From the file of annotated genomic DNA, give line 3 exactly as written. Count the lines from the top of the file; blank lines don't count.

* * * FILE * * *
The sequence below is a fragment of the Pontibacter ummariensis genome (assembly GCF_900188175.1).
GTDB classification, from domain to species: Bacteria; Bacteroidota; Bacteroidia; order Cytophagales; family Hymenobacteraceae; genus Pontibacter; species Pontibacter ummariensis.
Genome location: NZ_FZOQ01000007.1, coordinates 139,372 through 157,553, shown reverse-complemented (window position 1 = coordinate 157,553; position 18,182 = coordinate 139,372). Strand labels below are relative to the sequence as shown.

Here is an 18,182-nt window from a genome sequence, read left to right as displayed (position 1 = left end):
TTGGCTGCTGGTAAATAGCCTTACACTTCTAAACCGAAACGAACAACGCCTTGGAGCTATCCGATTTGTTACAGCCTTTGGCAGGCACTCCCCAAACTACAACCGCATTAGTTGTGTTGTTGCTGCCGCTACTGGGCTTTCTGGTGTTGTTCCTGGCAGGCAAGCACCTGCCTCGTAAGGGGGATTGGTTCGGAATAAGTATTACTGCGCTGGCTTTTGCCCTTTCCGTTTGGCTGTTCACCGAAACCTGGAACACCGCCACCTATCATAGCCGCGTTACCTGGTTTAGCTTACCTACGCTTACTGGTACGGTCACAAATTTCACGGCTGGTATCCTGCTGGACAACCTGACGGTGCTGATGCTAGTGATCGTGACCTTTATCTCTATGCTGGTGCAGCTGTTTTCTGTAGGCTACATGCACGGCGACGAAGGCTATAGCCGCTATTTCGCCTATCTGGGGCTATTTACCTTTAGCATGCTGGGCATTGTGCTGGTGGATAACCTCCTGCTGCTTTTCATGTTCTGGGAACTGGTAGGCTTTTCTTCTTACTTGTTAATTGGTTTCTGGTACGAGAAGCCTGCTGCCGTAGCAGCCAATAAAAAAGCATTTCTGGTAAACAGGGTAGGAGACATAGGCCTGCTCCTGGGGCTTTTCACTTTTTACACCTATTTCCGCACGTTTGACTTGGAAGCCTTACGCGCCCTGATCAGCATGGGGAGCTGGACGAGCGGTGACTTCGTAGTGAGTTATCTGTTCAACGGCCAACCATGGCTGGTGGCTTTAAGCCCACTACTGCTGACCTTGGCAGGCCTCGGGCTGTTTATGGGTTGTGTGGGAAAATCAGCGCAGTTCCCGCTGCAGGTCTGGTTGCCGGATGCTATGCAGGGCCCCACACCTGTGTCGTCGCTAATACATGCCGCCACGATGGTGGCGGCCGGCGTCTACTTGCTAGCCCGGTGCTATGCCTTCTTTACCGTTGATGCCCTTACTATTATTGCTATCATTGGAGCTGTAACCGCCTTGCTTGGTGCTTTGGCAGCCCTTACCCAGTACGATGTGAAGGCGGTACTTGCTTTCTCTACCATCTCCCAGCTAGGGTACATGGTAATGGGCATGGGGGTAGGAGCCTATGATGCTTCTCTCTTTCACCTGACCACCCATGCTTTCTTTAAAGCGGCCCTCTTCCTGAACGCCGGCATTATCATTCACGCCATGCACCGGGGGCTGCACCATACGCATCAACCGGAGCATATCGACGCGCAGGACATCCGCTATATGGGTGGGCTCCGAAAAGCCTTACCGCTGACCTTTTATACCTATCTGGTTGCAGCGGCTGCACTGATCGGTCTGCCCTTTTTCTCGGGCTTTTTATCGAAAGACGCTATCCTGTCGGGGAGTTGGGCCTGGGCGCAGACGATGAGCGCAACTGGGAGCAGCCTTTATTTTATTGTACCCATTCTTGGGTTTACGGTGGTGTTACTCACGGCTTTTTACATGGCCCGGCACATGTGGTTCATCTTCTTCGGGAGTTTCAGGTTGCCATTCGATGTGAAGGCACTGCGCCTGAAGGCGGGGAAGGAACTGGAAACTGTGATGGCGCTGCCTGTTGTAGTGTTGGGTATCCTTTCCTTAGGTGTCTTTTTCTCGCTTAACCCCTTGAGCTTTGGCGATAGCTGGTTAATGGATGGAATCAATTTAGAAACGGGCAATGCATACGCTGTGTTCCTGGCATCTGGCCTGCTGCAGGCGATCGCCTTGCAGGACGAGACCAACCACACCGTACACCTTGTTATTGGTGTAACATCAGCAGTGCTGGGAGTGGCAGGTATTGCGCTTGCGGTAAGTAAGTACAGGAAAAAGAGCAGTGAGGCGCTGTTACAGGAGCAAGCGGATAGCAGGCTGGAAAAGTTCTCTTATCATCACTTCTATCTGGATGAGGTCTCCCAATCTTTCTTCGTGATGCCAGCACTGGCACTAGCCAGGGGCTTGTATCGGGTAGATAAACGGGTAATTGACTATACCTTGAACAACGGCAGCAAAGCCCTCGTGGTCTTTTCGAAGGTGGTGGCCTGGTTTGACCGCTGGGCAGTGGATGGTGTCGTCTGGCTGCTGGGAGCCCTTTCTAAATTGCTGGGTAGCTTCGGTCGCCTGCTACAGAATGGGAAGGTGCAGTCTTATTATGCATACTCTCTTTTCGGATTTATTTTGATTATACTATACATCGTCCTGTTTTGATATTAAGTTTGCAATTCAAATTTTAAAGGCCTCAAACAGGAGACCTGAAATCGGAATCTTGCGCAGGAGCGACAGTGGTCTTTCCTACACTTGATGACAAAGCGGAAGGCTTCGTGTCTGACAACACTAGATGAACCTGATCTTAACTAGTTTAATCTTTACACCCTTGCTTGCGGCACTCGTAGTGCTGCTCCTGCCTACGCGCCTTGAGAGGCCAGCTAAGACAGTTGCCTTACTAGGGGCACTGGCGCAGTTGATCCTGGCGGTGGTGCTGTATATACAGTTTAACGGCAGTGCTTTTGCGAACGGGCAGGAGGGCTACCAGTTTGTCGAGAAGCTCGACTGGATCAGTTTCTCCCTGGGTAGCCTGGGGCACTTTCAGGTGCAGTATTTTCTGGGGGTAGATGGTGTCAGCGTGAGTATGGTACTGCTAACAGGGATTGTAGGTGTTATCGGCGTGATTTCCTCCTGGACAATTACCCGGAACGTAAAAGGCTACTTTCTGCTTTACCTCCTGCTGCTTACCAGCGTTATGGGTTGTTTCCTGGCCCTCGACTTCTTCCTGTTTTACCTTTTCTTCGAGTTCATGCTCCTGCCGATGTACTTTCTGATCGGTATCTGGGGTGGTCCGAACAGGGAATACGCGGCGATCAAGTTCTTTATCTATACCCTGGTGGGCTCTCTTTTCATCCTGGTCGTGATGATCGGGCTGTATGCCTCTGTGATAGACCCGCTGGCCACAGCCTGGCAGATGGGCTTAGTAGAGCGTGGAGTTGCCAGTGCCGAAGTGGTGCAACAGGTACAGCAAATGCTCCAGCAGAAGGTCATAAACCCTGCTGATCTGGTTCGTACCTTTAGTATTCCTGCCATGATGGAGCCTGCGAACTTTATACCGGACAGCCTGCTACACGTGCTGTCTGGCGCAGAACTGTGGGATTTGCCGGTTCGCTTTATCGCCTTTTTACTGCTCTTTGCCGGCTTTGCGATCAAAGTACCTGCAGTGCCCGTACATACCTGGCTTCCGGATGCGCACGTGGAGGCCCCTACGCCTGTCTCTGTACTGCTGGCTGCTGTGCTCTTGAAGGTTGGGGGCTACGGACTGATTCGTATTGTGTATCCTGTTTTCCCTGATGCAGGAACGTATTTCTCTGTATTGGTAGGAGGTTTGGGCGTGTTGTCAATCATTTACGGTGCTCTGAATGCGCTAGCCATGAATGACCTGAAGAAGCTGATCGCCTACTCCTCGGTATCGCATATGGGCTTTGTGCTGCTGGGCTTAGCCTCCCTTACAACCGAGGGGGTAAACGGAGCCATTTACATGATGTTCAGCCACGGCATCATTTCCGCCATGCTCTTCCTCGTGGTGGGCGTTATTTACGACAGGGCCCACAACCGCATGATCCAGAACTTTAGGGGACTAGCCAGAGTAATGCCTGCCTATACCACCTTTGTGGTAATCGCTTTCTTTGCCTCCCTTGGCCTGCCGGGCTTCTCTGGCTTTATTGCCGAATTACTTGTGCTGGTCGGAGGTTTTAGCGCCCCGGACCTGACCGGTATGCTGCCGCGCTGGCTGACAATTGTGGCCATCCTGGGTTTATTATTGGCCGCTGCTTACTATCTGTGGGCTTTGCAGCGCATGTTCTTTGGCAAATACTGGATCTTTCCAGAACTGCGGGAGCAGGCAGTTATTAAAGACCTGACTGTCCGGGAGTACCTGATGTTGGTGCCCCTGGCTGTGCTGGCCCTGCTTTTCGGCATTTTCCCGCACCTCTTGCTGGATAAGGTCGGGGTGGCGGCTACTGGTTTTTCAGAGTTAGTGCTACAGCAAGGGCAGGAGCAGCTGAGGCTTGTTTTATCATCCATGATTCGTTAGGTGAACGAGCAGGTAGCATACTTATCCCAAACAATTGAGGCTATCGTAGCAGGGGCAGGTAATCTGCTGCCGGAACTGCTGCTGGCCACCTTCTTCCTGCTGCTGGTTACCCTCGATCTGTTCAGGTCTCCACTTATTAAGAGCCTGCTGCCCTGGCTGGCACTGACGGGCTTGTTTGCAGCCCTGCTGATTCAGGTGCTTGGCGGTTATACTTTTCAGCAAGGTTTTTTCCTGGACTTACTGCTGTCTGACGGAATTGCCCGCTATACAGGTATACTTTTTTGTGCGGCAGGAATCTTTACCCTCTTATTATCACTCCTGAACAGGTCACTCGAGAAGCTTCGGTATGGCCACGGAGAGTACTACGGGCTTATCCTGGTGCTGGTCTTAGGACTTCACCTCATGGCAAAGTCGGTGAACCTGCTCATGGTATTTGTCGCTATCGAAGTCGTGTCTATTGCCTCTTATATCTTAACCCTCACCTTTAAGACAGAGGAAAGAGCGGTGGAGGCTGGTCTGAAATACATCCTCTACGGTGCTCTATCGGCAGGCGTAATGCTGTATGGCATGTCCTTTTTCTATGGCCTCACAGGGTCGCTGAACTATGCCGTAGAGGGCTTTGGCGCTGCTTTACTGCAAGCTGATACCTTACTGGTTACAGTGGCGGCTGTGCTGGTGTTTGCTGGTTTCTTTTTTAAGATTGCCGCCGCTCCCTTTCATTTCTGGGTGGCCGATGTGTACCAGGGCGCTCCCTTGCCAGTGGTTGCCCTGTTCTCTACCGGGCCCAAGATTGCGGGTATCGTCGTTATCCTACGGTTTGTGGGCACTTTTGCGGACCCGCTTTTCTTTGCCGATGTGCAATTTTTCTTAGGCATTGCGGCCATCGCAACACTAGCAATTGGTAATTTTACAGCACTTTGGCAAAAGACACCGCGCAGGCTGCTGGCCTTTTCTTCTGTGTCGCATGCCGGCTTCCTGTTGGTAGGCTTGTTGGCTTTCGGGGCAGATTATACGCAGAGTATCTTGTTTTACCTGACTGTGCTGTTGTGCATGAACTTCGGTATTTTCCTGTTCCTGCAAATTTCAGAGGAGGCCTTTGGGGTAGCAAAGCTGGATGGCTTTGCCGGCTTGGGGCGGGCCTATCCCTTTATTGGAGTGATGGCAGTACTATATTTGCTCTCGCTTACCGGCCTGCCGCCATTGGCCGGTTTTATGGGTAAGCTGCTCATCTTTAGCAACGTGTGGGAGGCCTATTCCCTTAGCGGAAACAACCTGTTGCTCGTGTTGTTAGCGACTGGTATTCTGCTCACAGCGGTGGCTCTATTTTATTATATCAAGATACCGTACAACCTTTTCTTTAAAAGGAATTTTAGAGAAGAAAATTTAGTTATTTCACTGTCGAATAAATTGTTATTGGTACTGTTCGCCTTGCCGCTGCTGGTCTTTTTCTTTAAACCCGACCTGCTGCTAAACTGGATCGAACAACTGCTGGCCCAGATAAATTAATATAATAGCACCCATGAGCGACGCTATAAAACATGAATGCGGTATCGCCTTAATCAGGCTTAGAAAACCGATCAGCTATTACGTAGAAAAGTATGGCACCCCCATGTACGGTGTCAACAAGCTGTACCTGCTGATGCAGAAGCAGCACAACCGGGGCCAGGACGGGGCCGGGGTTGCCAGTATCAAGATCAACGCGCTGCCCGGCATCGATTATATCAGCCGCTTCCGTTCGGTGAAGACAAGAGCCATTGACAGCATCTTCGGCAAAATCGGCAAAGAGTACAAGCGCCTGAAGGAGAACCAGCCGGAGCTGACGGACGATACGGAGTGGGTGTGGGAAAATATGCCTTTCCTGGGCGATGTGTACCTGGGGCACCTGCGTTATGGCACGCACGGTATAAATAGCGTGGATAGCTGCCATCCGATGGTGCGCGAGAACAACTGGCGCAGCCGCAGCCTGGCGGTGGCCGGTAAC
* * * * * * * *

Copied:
Genome location: NZ_FZOQ01000007.1, coordinates 139,372 through 157,553, shown reverse-complemented (window position 1 = coordinate 157,553; position 18,182 = coordinate 139,372). Strand labels below are relative to the sequence as shown.